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How guidance on the use of interventional procedures is produced in different countries: An international survey

  • Jonathan Plumb (a1), Bruce Campbell (a1) and Georgios Lyratzopoulos (a1)

Abstract

Objectives: Technology assessment systems for interventional procedures (including surgical operations, minimally invasive procedures, and others) have lagged behind those for pharmaceutical treatments. Such systems have been introduced in some countries during the past decade amid debate about how they should be organized, but there is no collated information about where they exist or how they work. This study was designed to provide hitherto unavailable information about the existence, organization, methods, and outputs of systems aimed at influencing the use of interventional procedures in different countries.

Methods: Data were gathered from a questionnaire survey of key informers associated with healthcare technology assessment (HTA) organizations in different countries.

Results: Responses were received from key informers working for twenty-eight HTA organizations in twenty-five countries (response rate 83 percent). Information about a national system for assessing interventional procedures was obtained for fifteen countries. There was substantial variability in the type and funding of these organizations, the systems used for the selection of procedures, the types and sources of evidence used, the personnel involved in the appraisal of the evidence, the arrangements for consultation on the draft assessment, the format of assessment recommendations, the status of the guidance, and the use of guidance from other countries.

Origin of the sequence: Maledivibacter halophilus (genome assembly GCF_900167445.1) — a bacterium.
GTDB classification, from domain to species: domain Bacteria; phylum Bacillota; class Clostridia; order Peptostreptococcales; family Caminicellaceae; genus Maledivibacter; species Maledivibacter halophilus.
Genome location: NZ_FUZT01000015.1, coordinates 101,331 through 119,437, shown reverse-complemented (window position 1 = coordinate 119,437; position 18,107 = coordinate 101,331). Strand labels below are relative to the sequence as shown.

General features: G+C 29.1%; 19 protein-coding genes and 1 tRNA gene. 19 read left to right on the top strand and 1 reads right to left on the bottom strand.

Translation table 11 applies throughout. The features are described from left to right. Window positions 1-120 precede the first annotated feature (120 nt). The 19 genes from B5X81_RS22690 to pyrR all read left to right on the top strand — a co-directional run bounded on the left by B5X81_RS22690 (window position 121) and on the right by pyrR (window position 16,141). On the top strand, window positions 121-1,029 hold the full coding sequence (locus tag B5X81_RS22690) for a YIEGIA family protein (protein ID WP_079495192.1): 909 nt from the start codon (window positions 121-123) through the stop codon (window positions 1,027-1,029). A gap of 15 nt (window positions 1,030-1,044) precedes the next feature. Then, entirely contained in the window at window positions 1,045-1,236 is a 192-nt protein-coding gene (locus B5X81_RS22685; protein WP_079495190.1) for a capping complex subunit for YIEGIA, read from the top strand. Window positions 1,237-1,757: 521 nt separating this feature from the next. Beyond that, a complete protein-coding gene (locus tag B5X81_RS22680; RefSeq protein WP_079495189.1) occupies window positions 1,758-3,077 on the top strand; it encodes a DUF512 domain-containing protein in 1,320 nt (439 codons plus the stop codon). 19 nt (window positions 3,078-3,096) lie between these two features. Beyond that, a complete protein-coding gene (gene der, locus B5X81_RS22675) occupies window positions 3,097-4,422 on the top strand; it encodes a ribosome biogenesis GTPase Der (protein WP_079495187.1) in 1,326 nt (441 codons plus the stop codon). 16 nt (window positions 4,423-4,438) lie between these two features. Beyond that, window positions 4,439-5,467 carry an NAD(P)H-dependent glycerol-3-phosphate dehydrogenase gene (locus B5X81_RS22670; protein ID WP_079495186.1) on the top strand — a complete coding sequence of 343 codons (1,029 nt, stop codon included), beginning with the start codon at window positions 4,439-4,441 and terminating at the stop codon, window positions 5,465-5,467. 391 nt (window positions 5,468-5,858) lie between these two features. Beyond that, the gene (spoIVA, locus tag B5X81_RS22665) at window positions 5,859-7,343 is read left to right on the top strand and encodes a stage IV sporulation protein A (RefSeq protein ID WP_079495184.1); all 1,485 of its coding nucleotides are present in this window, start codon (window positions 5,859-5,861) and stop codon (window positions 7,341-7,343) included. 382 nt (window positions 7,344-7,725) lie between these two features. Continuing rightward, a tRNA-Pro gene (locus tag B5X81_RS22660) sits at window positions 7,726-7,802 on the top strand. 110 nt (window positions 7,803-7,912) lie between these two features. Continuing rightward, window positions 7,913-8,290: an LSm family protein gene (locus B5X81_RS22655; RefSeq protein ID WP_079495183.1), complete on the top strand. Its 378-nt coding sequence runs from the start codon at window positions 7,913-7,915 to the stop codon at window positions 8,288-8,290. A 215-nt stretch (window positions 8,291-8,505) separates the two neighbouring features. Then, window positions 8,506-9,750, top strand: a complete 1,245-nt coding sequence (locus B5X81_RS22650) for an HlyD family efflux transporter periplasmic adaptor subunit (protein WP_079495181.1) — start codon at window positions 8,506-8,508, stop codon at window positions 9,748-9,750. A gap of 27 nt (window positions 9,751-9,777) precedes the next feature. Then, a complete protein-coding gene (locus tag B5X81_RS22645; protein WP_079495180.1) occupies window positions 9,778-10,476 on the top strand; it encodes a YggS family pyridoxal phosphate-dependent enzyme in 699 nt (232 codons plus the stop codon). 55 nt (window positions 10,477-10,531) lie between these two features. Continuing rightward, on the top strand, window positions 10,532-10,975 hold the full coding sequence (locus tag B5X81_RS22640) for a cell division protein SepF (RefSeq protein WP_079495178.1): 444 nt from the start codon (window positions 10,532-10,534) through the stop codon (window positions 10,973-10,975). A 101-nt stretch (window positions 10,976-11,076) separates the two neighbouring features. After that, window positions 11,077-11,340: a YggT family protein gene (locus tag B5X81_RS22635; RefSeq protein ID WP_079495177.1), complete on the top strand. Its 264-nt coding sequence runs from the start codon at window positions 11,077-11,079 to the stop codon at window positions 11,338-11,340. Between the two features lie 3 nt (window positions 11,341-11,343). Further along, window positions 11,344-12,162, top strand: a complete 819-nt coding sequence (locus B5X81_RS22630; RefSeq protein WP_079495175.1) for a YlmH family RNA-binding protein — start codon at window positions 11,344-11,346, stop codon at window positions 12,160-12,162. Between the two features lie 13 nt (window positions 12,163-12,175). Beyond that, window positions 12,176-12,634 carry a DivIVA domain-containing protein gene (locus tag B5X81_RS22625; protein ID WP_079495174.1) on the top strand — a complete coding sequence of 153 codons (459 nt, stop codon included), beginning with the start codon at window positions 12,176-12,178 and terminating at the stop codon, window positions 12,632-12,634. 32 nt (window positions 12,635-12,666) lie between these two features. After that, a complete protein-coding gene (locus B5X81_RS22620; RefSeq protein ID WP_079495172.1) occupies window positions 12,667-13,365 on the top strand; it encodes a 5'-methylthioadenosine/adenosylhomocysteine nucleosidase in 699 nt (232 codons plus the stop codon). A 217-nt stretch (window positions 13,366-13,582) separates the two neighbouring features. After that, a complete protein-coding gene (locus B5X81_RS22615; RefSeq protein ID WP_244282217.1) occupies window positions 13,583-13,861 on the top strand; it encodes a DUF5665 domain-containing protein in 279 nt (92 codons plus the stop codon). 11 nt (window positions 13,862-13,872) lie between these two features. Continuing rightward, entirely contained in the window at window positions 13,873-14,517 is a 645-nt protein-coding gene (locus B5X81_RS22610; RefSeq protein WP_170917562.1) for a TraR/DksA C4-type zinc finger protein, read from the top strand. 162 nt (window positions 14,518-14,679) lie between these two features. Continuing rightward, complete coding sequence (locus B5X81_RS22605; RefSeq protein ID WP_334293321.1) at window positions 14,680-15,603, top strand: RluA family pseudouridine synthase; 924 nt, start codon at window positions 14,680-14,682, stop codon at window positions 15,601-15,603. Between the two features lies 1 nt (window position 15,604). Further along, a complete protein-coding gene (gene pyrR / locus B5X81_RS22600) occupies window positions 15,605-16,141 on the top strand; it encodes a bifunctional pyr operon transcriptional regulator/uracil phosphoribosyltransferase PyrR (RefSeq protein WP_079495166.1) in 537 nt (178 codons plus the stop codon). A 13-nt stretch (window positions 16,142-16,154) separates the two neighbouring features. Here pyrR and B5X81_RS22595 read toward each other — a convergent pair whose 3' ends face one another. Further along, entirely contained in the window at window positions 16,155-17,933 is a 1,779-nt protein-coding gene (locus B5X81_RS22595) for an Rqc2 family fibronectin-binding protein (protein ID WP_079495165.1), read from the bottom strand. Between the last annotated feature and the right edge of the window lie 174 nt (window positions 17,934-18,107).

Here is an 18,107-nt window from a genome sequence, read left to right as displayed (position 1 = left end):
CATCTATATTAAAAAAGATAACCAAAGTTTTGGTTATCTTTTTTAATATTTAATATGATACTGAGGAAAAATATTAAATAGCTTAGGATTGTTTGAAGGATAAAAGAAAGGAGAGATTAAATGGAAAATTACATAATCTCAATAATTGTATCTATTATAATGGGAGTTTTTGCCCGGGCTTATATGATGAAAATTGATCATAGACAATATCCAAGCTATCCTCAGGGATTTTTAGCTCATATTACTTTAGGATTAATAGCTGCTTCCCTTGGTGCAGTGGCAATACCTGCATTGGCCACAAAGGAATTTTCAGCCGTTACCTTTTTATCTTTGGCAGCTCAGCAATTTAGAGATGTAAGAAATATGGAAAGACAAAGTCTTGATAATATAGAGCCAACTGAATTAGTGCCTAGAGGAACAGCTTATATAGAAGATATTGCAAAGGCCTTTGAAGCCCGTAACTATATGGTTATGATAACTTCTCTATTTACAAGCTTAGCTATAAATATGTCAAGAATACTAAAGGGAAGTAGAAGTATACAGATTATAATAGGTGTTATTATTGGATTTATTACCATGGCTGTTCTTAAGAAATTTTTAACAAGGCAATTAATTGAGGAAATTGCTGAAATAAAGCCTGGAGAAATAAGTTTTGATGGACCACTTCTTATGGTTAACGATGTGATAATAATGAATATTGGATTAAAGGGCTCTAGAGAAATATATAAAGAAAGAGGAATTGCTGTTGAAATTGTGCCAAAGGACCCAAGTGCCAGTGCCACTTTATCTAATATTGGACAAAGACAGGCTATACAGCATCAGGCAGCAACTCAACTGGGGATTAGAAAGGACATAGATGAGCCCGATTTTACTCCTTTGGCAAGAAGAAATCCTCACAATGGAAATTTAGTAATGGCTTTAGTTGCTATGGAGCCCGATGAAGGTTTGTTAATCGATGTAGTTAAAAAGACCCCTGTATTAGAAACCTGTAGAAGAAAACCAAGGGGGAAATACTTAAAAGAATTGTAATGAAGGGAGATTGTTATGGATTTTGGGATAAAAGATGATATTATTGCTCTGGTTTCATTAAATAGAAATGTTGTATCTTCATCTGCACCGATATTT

Conclusion: Guidance on interventional procedures is produced variably in different countries—and not at all in some. Greater international collaboration in the assessment of new interventional procedures could help to optimize the efficiency of existing systems as well as the quality of the assessments, by capitalizing on the outputs from scarce (international) resources and expertise.

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References

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1. Campbell, WB, Barnes, SJ, Kirby, RA et al. , Association of study type, sample size, and follow-up length with type of recommendation produced by the National Institute for Health and Clinical Excellence Interventional Procedures Programme. Int J Technol Assess Health Care. 2007;23:101107.
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5 National Institute for Health and Clinical Excellence. Interventional Procedures Guidance 233: Endovascular stent insertion for intracranial atherosclerotic disease. 24 October 2007. http://www.nice.org.uk/guidance/IPG233/guidance/pdf/English (accessed December 2008).
6. National Institute for Health and Clinical Excellence. Interventional Procedures Guidance 251. Liposuction for chronic lymphoedema. February 2008. http://www.nice.org.uk/Guidance/IPG251/NiceGuidance/pdf/English (accessed December 2008).
7. National Institute for Health and Clinical Excellence. Interventional Procedures Guidance 413: Endobronchial ultrasound guided transbronchial needle aspiration (EBUS-TBNA) for mediastinal metastases. 27 February 2008. http://www.nice.org.uk/Guidance/IPG254/Guidance/pdf/English (ac-cessed December 2008).
8. National Institute for Health and Clinical Excellence: The Interventional Procedures Programme–Programme Manual. http://www.nice.org.uk/aboutnice/howwework/developingniceinterventionalprocedures/interventionalproceduresprogrammemanual/the_interventional_procedures_programme__programme_manual.jsp (accessed December 2008).
9. Wilson, CB. Adoption of new surgical technology. BMJ. 2006;332:112114.

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